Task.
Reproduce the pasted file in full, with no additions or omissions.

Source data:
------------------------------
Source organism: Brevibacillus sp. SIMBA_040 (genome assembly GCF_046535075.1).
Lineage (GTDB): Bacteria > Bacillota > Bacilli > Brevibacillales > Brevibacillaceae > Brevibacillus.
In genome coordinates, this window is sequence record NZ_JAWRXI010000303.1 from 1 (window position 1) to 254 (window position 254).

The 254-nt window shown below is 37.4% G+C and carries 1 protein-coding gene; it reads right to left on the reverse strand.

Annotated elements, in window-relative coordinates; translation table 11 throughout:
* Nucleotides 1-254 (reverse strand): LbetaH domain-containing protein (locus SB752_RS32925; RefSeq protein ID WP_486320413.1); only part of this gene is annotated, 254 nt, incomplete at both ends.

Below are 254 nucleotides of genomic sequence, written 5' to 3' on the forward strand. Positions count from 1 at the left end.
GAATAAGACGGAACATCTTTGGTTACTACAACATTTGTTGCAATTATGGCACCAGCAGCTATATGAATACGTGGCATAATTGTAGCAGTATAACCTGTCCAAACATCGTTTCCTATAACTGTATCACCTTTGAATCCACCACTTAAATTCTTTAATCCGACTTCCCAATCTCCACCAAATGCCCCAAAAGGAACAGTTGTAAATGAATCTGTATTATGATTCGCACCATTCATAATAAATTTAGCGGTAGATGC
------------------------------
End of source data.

Source organism: Brevibacillus sp. SIMBA_040 (genome assembly GCF_046535075.1).
Lineage (GTDB): Bacteria > Bacillota > Bacilli > Brevibacillales > Brevibacillaceae > Brevibacillus.
In genome coordinates, this window is sequence record NZ_JAWRXI010000303.1 from 1 (window position 1) to 254 (window position 254).

The 254-nt window shown below is 37.4% G+C and carries 1 protein-coding gene; it reads right to left on the reverse strand.

Annotated elements, in window-relative coordinates; translation table 11 throughout:
* Nucleotides 1-254 (reverse strand): LbetaH domain-containing protein (locus SB752_RS32925; RefSeq protein ID WP_486320413.1); only part of this gene is annotated, 254 nt, incomplete at both ends.

Below are 254 nucleotides of genomic sequence, written 5' to 3' on the forward strand. Positions count from 1 at the left end.
GAATAAGACGGAACATCTTTGGTTACTACAACATTTGTTGCAATTATGGCACCAGCAGCTATATGAATACGTGGCATAATTGTAGCAGTATAACCTGTCCAAACATCGTTTCCTATAACTGTATCACCTTTGAATCCACCACTTAAATTCTTTAATCCGACTTCCCAATCTCCACCAAATGCCCCAAAAGGAACAGTTGTAAATGAATCTGTATTATGATTCGCACCATTCATAATAAATTTAGCGGTAGATGC